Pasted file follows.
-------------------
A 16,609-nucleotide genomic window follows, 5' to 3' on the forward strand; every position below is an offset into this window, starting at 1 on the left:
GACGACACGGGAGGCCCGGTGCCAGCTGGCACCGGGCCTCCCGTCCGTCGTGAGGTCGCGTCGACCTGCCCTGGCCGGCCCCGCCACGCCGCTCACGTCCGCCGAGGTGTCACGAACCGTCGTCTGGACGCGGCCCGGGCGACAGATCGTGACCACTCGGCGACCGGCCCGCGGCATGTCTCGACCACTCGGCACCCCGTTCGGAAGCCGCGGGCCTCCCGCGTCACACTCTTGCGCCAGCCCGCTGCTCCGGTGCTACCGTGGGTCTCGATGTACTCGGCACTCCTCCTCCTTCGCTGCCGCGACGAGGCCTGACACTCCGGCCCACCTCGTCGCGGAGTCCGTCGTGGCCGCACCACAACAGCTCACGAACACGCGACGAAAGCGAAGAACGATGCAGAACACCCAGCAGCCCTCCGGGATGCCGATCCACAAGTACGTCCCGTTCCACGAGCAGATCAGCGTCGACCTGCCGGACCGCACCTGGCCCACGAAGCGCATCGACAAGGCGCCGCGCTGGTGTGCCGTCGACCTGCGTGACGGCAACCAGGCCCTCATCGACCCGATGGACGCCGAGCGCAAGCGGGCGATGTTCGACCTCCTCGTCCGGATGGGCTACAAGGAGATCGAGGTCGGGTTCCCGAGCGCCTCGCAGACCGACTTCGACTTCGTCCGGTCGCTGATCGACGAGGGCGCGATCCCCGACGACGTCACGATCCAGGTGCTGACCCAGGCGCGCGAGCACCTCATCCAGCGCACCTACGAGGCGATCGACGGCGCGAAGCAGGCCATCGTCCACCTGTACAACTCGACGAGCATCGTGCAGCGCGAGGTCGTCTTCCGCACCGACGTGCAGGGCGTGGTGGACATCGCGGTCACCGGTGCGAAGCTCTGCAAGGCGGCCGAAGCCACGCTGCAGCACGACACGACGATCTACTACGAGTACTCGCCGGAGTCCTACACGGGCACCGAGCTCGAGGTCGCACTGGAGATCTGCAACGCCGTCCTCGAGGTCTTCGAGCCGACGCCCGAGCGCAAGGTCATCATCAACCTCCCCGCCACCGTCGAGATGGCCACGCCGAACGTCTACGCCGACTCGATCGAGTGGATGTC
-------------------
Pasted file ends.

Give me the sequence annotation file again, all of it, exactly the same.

A 16,609-nucleotide genomic window follows, 5' to 3' on the forward strand; every position below is an offset into this window, starting at 1 on the left:
GACGACACGGGAGGCCCGGTGCCAGCTGGCACCGGGCCTCCCGTCCGTCGTGAGGTCGCGTCGACCTGCCCTGGCCGGCCCCGCCACGCCGCTCACGTCCGCCGAGGTGTCACGAACCGTCGTCTGGACGCGGCCCGGGCGACAGATCGTGACCACTCGGCGACCGGCCCGCGGCATGTCTCGACCACTCGGCACCCCGTTCGGAAGCCGCGGGCCTCCCGCGTCACACTCTTGCGCCAGCCCGCTGCTCCGGTGCTACCGTGGGTCTCGATGTACTCGGCACTCCTCCTCCTTCGCTGCCGCGACGAGGCCTGACACTCCGGCCCACCTCGTCGCGGAGTCCGTCGTGGCCGCACCACAACAGCTCACGAACACGCGACGAAAGCGAAGAACGATGCAGAACACCCAGCAGCCCTCCGGGATGCCGATCCACAAGTACGTCCCGTTCCACGAGCAGATCAGCGTCGACCTGCCGGACCGCACCTGGCCCACGAAGCGCATCGACAAGGCGCCGCGCTGGTGTGCCGTCGACCTGCGTGACGGCAACCAGGCCCTCATCGACCCGATGGACGCCGAGCGCAAGCGGGCGATGTTCGACCTCCTCGTCCGGATGGGCTACAAGGAGATCGAGGTCGGGTTCCCGAGCGCCTCGCAGACCGACTTCGACTTCGTCCGGTCGCTGATCGACGAGGGCGCGATCCCCGACGACGTCACGATCCAGGTGCTGACCCAGGCGCGCGAGCACCTCATCCAGCGCACCTACGAGGCGATCGACGGCGCGAAGCAGGCCATCGTCCACCTGTACAACTCGACGAGCATCGTGCAGCGCGAGGTCGTCTTCCGCACCGACGTGCAGGGCGTGGTGGACATCGCGGTCACCGGTGCGAAGCTCTGCAAGGCGGCCGAAGCCACGCTGCAGCACGACACGACGATCTACTACGAGTACTCGCCGGAGTCCTACACGGGCACCGAGCTCGAGGTCGCACTGGAGATCTGCAACGCCGTCCTCGAGGTCTTCGAGCCGACGCCCGAGCGCAAGGTCATCATCAACCTCCCCGCCACCGTCGAGATGGCCACGCCGAACGTCTACGCCGACTCGATCGAGTGGATGTC